Likewise Academy. Great little kits, but the older decal sheets are crap.

The AZModels Spiteful is a real handful. Looks like a nice kit, but nothing fits. The biggest problem is the fuselage is too small at the spinner, so the spinner is larger in diameter than the fuselage. Checked the spinner against my Airfix Spit PR.XIX and it's a close match so it looks like the fuselage is the problem. Cockpit fit is also poor, the former at the rear of the cockpit is too wide for the fuselage by a fair amount. But that looks fixable.

Picked up a decent motor tool. I'd had a cheap ($60) cordless dremel for years, but the battery was toast and it only had 2 speeds and no power. The Crappy Tire $15 cheapo has full speed control and is corded. It'll do for now. I would like a high-end proper dremel, if only for the available drill press attachment.

Acquiring the motor tool has kicked my Special Hobby Tempest II build back into the queue, as I'd sidelined it due to having issues getting the pour stubs off the resin gear bays. wings are built up now and I just need to get the cockpit done and installed and then I can move on to final assembly. Dunno why people have been complaining about fit on this kit, it didn't take much fettling to get the wings together once I had the pour stubs off the gear bays. I did need to sand the wing tops down a bit on the inside but the dremel made quick work of that (would have been super-fast except I had to keep the plastic cool enough to not melt). Only real problem I have is some warpage of the walls of the gear bays, and that was present out of the box. Should be a nice build of one of my favourite aircraft once I'm done fiddling with all that damned PE. I kinda like resin bits, but PE in 1/72 is currently in the PITA category for me.

Why couldn't Special Hobby put the right engine in its F2G Super Corsair? They included a gorgeous resin late R2800. Too bad the F2G had a R4360 and even with the close cowl the difference between a 2 row, 9 cylinder per row engine and a 4 row 7 cylinder per row engine is flagrantly obvious. End result? A nice R2800 for the spares box and I'll spend $10 with Engines & Things for a proper R4360. That and the solid engine intake are the only two problems with an otherwise rather nice kit. Looking forward to that build.
fooly cooly

On Kit Choices.

In addition to my prediliction for certain subjects, I've got admittedly odd taste in kits. My preference is for kits which require a modicum of work to produce a good example with the exception of one area, that being decals.

There's a few reasons for this. The first is simple, a shake & bake kit like modern Tamiya or Hasegawa stuff is too easy to put together and doesn't last long enough in the build stage. So I get less enjoyment out of the build. I do enjoy a challenge, as long as it isn't too rediculous (ex: Merlin kits). For this reason my taste is towards Airfix, Revell, Heller and Academy kits overall with a side dose of Czech short-run stuff & similar (IE MPM, Special Hobby, AZModel et al).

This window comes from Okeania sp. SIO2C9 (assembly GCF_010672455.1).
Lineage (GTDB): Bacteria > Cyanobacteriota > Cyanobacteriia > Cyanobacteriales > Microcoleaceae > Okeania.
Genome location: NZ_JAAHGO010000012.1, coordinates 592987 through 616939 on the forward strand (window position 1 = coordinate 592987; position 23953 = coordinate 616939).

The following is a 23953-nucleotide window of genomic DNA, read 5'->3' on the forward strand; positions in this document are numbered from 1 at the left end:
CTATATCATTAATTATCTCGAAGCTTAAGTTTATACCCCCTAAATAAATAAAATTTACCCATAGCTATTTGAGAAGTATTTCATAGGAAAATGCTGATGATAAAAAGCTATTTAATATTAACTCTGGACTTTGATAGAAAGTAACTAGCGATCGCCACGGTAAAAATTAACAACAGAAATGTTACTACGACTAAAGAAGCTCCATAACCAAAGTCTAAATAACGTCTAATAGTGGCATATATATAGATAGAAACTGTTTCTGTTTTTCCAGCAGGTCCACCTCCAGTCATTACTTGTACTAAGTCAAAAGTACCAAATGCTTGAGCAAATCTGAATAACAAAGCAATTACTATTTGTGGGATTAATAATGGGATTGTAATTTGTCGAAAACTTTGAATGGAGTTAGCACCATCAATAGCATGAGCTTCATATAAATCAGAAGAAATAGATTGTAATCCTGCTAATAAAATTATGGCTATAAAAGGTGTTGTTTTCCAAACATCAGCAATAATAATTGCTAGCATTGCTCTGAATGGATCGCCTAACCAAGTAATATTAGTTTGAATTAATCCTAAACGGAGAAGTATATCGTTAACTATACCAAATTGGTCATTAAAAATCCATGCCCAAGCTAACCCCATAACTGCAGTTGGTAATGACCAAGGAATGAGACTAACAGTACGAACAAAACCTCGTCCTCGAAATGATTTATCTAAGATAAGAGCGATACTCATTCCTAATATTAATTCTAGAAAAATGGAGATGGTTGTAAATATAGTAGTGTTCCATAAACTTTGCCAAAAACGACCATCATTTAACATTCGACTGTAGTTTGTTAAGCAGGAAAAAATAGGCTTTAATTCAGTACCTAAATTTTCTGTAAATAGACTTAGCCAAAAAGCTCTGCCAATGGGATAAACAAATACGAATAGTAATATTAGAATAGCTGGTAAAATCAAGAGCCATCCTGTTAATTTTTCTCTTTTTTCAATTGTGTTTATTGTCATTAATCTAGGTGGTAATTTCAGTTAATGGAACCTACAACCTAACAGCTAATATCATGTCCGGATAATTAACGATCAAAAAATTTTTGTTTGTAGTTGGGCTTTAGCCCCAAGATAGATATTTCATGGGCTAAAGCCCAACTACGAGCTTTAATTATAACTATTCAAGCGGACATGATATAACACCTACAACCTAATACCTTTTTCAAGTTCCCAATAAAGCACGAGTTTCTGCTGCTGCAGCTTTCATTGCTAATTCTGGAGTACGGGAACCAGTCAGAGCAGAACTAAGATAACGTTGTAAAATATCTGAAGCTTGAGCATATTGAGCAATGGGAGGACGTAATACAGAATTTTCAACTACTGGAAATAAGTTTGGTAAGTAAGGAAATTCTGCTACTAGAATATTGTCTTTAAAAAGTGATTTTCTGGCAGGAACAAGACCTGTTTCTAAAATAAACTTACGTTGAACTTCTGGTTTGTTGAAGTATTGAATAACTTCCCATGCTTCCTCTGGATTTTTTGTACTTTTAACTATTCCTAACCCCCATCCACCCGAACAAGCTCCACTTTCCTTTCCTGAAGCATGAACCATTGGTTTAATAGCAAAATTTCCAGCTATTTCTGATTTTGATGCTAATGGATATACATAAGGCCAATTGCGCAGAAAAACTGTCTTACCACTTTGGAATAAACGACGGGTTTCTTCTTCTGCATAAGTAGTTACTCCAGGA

The second is economics. The more challenging kits tend to be either cheaper (Airfix/Revell/Heller/Academy) or more accurate or obscure (Czech). If I'm going to pay $30-50 for a 1/72 kit it needs to be either light-years better than the $10-15 equivalent or an obscure variant. The Czech stuff is often both, the Tamiyagawa stuff rarely is either. I do buy and build older Tamiya and Hasegawa stuff, especially Hasegawa, when I can find it for a reasonable price. But I balk at paying $30+ for a common WW2 single-engine fighter in 1/72. Especially when there's already a good kit for $15 or less.

The one caveat here is decals. I have a severe dislike for lousy decals. I don't mind simple sheets, one reason I don't build a lot of modern stuff is the excess of stenciling you need to apply. But I do want thin, accurate decals that don't self-disassemble. And this is a major strike against Tamiya and Hasegawa, who are both known for their lousy decals. I also dislike older Airfix and Academy decals for this reason (especially the airfix ones which are bloody horrid). Revell & the Czechs as well as newer Academy and the newest Airfix stuff tends to have good decals. Heller stuff tends to be servicable, but often with odd accuracy issues (dark green codes for a spit??).

Note I don't mention Italieri here. My experience with Italieri is that while they make good kits and interesting kits the two are rarely the same kit. Most of Italieri's good stuff is not to my interest and they have a well-deserved reputation for really inaccurate decals & colour callouts on the stuff I'd want to build. Good quality sheets though.
fooly cooly

Musings on Aftermarket and a couple of conversion sets I really want.